Saturday, September 11, 2010

Remembering 9-11

It's not that I would ever forget that day. Walking into Mrs. Bookwalter's AP English literature class, noticing the television, and complaining: "I don't want to watch this movie". It could have been a horror film but it was the morning news.

Nine years later I never would have imagined I'd be standing at Ground Zero behind an ABC News Radio reporter to see the families, dignitaries and patriots line up to memorialize the nearly 3,000 people who lost their lives on September 11, 2001.

I watched as Governor Paterson was interviewed on the memorial service and the afternoon protests. He described the healing process of the families, how resilient the survivors are and how "there's a lot of good" in New York City. I also appreciated his comment on the scheduled mosque protests. He said that it was a shame they were being held today as this day was meant for those grieving loved ones.

There were a lot of people to watch today so I got to ground zero early and met this guy and his friend Jose who walked here from Hollywood, FL in honor of his children and the future of 'a country coming together'.
One of my favorite people was this man. He wore a huge clock on his shirt that illustrated how we would never forget 9-11. He was definitely not shy in front of the camera and actually recruited me to take a picture with him saying: "Are you smiling? All I want is for people to smile more."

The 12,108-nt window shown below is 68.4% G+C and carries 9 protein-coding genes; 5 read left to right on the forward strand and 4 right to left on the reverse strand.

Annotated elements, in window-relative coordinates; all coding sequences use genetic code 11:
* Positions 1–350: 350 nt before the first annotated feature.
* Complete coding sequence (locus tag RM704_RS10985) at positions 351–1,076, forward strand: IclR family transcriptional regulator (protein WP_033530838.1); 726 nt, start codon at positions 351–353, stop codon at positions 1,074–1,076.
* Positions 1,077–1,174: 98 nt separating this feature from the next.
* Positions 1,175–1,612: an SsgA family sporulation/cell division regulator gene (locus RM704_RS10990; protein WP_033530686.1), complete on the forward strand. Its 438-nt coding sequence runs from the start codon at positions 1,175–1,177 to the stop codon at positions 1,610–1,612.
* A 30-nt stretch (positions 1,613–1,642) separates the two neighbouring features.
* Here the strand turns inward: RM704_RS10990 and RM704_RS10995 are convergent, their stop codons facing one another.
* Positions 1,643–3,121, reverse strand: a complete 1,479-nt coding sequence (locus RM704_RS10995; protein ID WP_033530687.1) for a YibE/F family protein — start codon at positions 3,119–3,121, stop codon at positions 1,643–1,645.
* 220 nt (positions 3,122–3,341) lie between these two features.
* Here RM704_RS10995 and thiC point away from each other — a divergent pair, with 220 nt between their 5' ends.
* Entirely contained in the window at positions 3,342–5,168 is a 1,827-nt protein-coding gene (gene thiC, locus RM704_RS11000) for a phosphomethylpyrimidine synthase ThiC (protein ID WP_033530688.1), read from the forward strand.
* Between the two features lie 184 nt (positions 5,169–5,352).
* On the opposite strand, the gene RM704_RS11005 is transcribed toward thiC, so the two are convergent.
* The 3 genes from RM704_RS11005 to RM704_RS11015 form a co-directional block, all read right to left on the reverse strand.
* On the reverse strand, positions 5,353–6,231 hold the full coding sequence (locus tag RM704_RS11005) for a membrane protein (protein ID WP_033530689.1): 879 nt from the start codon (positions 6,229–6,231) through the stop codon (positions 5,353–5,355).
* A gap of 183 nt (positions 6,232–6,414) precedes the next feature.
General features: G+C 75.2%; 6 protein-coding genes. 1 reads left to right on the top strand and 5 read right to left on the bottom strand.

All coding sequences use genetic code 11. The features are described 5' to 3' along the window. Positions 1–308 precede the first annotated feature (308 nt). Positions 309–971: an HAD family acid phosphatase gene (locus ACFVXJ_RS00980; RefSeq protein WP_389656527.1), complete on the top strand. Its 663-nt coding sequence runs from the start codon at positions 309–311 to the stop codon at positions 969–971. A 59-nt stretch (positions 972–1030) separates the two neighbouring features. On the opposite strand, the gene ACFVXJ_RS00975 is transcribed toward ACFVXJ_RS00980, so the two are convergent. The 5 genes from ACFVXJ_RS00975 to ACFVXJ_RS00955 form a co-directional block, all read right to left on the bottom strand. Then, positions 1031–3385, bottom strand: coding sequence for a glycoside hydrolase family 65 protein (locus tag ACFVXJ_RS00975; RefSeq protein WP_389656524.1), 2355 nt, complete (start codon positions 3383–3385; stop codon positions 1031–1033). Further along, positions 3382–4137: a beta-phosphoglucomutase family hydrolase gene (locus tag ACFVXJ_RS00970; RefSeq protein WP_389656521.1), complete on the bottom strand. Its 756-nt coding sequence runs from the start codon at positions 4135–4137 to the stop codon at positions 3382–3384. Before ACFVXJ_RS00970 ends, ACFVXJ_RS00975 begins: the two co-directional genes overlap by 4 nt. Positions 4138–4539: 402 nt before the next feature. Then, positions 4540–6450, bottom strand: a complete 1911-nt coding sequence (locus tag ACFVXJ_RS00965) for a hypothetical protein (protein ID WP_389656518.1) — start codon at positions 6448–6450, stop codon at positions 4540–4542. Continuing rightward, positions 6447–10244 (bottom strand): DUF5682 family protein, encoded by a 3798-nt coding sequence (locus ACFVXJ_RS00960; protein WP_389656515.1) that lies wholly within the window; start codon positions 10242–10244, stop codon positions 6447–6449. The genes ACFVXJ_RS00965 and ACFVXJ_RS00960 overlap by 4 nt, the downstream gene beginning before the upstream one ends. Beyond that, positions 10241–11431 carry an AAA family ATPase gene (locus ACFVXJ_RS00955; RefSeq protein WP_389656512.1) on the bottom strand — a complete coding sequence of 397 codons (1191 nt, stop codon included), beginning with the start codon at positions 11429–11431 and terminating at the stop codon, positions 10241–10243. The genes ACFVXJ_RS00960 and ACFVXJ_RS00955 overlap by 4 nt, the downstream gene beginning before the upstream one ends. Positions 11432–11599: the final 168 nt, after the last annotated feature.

While waiting for dignitaries to come out of the service I met a few photographers and videographers. This Irishman was getting footage for a documentary he's creating for the 10-year anniversary. His angle is on Irish-Americans who were touched by the tragedy. His impression of America: "You're big." I couldn't disagree.

Speaking of dignitaries, it was nice to see Rudy Giuliani in attendance. He stopped for an interview with my ABC Radio 'buddy' and I snapped a quick photo.

I sang an International Day of Compassion song led by an enthusiastic woman who wants 11-9 to be turned into an international holiday. She gave me a t-shirt and asked that I champion her cause. I listened to an Amish choir sing hymns and I had an in-depth conversation on urban revitalization at High Line Park with a Jersey fellow. It was great to get out into the city and experience what New York is about. Thank you for being such a resilient, welcoming and friendly city NYC.

1 comment:

Anonymous said...

Wow, I figured you would be right down there in the middle of things today. What neat people you met.